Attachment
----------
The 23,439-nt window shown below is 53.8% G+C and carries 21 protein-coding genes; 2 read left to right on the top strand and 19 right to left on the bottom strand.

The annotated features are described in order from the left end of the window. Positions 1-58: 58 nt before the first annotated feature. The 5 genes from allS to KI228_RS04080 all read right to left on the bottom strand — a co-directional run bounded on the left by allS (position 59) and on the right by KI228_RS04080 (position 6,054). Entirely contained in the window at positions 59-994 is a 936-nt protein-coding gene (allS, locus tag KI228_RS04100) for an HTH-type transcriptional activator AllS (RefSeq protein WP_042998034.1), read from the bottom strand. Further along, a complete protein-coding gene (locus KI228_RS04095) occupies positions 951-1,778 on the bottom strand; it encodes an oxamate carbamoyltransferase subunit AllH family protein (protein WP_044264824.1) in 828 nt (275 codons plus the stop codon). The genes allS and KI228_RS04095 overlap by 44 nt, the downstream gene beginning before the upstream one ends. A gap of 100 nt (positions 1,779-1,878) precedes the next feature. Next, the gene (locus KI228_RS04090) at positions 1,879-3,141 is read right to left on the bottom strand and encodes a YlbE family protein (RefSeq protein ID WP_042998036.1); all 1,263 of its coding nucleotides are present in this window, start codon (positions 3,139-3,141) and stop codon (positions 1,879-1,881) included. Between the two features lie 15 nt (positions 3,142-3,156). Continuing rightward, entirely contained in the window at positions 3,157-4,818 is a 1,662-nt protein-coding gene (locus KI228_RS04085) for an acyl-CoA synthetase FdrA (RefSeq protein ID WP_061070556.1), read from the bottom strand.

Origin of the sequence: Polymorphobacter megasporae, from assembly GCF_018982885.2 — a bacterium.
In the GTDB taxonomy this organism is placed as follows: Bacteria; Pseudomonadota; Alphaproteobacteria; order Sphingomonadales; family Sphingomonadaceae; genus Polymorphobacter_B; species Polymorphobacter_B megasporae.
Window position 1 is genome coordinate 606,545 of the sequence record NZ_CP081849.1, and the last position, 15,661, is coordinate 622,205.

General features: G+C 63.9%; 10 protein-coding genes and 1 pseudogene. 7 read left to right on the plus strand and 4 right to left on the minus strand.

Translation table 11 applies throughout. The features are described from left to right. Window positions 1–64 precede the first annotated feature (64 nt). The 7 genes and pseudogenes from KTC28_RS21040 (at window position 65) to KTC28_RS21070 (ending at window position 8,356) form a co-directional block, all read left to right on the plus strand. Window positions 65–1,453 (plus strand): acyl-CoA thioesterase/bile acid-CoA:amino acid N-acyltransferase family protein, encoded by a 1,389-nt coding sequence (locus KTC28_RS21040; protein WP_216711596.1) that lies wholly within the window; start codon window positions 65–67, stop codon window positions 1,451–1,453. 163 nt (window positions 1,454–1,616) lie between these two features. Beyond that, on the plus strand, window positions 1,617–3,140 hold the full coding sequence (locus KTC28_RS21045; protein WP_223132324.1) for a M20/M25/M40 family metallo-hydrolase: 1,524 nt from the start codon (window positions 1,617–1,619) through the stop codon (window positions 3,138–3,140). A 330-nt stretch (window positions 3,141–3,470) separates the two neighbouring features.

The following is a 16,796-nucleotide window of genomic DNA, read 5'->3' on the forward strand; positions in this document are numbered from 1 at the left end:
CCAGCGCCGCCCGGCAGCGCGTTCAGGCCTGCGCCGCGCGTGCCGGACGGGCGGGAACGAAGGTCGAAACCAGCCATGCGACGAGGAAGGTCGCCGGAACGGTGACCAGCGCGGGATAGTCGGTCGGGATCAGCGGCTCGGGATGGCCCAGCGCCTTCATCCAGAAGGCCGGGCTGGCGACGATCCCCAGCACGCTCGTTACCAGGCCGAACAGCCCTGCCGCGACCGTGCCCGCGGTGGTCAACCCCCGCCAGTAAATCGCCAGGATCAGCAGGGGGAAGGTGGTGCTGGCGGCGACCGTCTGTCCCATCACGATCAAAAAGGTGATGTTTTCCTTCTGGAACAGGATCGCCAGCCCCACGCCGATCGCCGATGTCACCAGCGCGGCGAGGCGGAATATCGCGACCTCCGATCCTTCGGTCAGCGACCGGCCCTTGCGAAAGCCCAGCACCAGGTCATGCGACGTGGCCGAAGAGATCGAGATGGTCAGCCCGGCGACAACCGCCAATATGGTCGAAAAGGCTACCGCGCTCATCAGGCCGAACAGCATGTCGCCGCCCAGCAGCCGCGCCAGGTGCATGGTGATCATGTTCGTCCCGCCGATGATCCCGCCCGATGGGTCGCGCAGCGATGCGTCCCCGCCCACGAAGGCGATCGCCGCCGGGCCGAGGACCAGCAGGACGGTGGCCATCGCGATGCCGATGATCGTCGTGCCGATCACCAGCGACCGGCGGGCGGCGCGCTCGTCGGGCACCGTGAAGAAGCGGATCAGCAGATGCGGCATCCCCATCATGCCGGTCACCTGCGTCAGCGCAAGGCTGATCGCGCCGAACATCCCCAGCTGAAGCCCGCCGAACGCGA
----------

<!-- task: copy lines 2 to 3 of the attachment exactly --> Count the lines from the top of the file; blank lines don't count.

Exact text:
The annotated features are described in order from the left end of the window. Positions 1-58: 58 nt before the first annotated feature. The 5 genes from allS to KI228_RS04080 all read right to left on the bottom strand — a co-directional run bounded on the left by allS (position 59) and on the right by KI228_RS04080 (position 6,054). Entirely contained in the window at positions 59-994 is a 936-nt protein-coding gene (allS, locus tag KI228_RS04100) for an HTH-type transcriptional activator AllS (RefSeq protein WP_042998034.1), read from the bottom strand. Further along, a complete protein-coding gene (locus KI228_RS04095) occupies positions 951-1,778 on the bottom strand; it encodes an oxamate carbamoyltransferase subunit AllH family protein (protein WP_044264824.1) in 828 nt (275 codons plus the stop codon). The genes allS and KI228_RS04095 overlap by 44 nt, the downstream gene beginning before the upstream one ends. A gap of 100 nt (positions 1,779-1,878) precedes the next feature. Next, the gene (locus KI228_RS04090) at positions 1,879-3,141 is read right to left on the bottom strand and encodes a YlbE family protein (RefSeq protein ID WP_042998036.1); all 1,263 of its coding nucleotides are present in this window, start codon (positions 3,139-3,141) and stop codon (positions 1,879-1,881) included. Between the two features lie 15 nt (positions 3,142-3,156). Continuing rightward, entirely contained in the window at positions 3,157-4,818 is a 1,662-nt protein-coding gene (locus KI228_RS04085) for an acyl-CoA synthetase FdrA (RefSeq protein ID WP_061070556.1), read from the bottom strand.

Origin of the sequence: Polymorphobacter megasporae, from assembly GCF_018982885.2 — a bacterium.